Joe and Cathy Holton, along with their four sons and seven grandchildren, donated a conservation easement on their property to Whidbey Camano Land Trust, which now ensures that the land remains perpetually protected and free from development.
The Holtons could have made a lot of money selling the property, where theoretically a developer could have built up to 30 houses. At the very least, the family might have sold it for a half-million dollars, said Cathy Holton's son Randy Reeves, a real estate broker.
"It's not all altruistic, however," Reeves said. "My folks have a connection to the land and they happen to have the economic means to preserve it. We have seen our share of misguided, unsustainable development. We believe this is the highest and best use of the property."
In August 2011, the Holtons attended a community meeting called by the land trust, which was seeking to find potential conservation easements among property owners living near the state parks on Camano.
The Holtons stepped right up, said Elizabeth Guss, development director with the Whidbey Camano Land Trust.
"Their contribution is a beautiful illustration of a family thinking ahead into the future and seeing the big picture," Guss said. "It's a way to marry private property rights with the common good."
Joe and Cathy Holton are known on the island for their generosity and their volunteer work with the Friends of Camano Island Parks. Conservation of some of their property was something they had been considering since they bought it in the 1990s. The Holtons also own a house near the beach as well as a pasture adjacent to the preserved land.
Together, the three generations of the family compared the development opportunities to the conservation values and decided to donate the conservation easement, said Joe Holton, 83.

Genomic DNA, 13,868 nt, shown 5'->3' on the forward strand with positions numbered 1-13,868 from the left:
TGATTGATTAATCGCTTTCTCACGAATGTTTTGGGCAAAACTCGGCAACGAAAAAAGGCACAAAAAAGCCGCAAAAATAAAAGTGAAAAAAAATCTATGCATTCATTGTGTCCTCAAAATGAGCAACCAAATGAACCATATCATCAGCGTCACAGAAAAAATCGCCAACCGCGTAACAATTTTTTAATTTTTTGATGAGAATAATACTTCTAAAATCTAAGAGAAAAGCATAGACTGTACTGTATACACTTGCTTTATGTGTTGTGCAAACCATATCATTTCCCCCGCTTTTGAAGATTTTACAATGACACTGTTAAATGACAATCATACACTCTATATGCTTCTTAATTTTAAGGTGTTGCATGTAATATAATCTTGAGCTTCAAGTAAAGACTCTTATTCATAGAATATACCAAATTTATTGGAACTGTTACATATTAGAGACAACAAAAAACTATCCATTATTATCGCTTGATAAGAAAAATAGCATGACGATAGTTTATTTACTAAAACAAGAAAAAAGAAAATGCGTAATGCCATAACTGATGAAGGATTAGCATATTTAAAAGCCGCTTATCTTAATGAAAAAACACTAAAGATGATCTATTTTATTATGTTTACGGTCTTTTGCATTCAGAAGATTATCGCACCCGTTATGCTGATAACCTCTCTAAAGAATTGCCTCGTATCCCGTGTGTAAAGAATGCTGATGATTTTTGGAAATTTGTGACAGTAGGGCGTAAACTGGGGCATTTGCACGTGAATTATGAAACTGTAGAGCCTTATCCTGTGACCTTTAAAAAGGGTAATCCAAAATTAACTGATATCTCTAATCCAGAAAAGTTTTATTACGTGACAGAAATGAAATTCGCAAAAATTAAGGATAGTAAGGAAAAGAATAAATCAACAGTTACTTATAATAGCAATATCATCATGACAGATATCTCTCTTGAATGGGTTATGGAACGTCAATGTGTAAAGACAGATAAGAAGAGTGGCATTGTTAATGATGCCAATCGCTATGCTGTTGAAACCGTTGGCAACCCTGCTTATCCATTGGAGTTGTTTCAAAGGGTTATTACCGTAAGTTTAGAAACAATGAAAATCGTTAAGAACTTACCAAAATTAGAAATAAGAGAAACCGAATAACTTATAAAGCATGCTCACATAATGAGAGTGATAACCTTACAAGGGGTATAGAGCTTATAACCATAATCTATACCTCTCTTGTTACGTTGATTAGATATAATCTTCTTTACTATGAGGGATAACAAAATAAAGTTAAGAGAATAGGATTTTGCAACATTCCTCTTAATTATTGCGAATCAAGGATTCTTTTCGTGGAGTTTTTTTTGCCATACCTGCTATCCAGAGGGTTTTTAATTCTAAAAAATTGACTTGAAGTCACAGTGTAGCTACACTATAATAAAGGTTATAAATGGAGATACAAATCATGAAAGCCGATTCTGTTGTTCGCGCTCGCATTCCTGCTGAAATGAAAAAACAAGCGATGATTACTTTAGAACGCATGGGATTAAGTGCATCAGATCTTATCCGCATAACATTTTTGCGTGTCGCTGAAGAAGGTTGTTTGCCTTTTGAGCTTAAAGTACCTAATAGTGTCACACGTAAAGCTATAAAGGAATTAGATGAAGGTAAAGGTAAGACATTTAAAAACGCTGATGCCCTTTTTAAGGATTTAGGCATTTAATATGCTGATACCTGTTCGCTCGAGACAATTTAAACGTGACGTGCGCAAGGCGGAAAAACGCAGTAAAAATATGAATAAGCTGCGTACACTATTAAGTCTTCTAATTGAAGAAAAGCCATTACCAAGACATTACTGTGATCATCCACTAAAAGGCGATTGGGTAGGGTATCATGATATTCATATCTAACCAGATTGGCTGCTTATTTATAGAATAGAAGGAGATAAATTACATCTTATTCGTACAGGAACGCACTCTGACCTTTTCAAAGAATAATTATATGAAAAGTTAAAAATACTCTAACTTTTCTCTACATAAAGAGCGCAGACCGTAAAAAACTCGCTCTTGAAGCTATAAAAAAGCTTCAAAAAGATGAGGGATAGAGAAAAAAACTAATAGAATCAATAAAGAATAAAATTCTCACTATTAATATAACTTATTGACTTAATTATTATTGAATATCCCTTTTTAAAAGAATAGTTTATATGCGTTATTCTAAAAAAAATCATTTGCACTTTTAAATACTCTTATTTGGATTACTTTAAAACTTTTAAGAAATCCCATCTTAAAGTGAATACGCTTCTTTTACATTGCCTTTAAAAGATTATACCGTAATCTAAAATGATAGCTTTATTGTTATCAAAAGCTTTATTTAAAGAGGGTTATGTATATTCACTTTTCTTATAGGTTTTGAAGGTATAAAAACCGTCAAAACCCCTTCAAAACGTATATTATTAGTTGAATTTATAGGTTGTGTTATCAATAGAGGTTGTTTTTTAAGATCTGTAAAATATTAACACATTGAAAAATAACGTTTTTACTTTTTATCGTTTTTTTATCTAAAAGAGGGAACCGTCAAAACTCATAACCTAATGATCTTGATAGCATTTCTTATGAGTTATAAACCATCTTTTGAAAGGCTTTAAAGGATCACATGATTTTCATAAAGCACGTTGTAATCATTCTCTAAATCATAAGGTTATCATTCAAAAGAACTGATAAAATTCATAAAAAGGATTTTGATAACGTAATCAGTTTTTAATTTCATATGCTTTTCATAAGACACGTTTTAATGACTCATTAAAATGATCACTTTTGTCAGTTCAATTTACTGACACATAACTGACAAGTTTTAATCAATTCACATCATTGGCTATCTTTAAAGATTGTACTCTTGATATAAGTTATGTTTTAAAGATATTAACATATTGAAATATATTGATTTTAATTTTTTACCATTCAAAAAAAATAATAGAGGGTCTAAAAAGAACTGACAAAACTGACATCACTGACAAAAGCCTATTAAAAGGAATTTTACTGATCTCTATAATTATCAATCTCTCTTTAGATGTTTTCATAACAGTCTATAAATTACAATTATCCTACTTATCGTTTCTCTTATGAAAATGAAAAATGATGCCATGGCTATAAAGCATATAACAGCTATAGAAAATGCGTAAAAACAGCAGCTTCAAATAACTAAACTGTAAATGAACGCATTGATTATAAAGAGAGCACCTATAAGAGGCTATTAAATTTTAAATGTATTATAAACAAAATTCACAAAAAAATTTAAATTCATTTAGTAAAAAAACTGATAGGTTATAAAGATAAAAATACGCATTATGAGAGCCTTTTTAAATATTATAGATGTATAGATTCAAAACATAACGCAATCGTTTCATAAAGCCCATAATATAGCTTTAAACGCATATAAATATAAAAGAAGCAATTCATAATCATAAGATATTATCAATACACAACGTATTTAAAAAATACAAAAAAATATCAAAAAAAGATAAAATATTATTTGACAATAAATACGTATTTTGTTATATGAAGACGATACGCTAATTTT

"The decision was unanimous," Holton said. "We didn't want to see a high-density residential development there. We wanted to leave a legacy into the future, for our family and for the community."
Jeff Wheeler, manager of the Cama Beach State Park said he is pleased with the donation and the buffer it provides for the park.
"I've known Joe and Cathy for years and have found them to be wonderful people and great volunteers. With the thoughtful actions of people like Cathy and Joe, this island is a great place for people and the environment to co-exist," Wheeler said. "(The Holton property) preserves an animal corridor between the two state parks."
With the donation of the conservation easement, the Holton's property doesn't become a public park. It remains in private hands. However, the benefits to the community are numerous, Guss said.
"It's a significant gift to the larger good, in terms of water sources, wildlife and clean air," she said.
A public trail that connects Cama Beach and Camano Island Island State Park runs along the east side of the Holton property. On the other side, the property has views of Saratoga Passage.
The 30 acres includes a peat bog, a 10-acre wetland, an upland mature forest that is home to trees estimated to be more than 250 years old.
"My parents didn't want to see any wildlife move away from here," Reeves said on Monday as he walked through the property on a deer trail.
The trees on the property include big-leaf maple, vine maple, Western red cedar, Douglas fir, hemlock, madrona and grand fir. The land is covered with sword fern, native nettle, salmonberries and elderberry.
Along with deer, the land is home to other animals and many species of birds.
"We have even seen red-legged frogs, which are not common here, so that's a good sign that the forest is healthy," Reeves said. "We have few invasive species here."
Reeves said trees on the Holton property tell a story.
One can see evidence of a fire that raged across the island in the 1920s along with stumps that are reminders of the logging that took place there in the late 1890s and early 1900s.
"It's a great example of the regeneration of a forest," he said.
In his job, Reeves, 52, said he often has real estate clients who aim to pave paradise.
"We want to inspire others to make gifts of conservation easements, which can sometimes mean tax advantages for people," he said. "Land is a precious resource. It's about preserving it for future generations.
"I want my son's son to come here."
Gale Fiege: 425-339-3427; firstname.lastname@example.org.
Learn about land trust
Learn more about the Whidbey Camano Land Trust at www.wclt.org.
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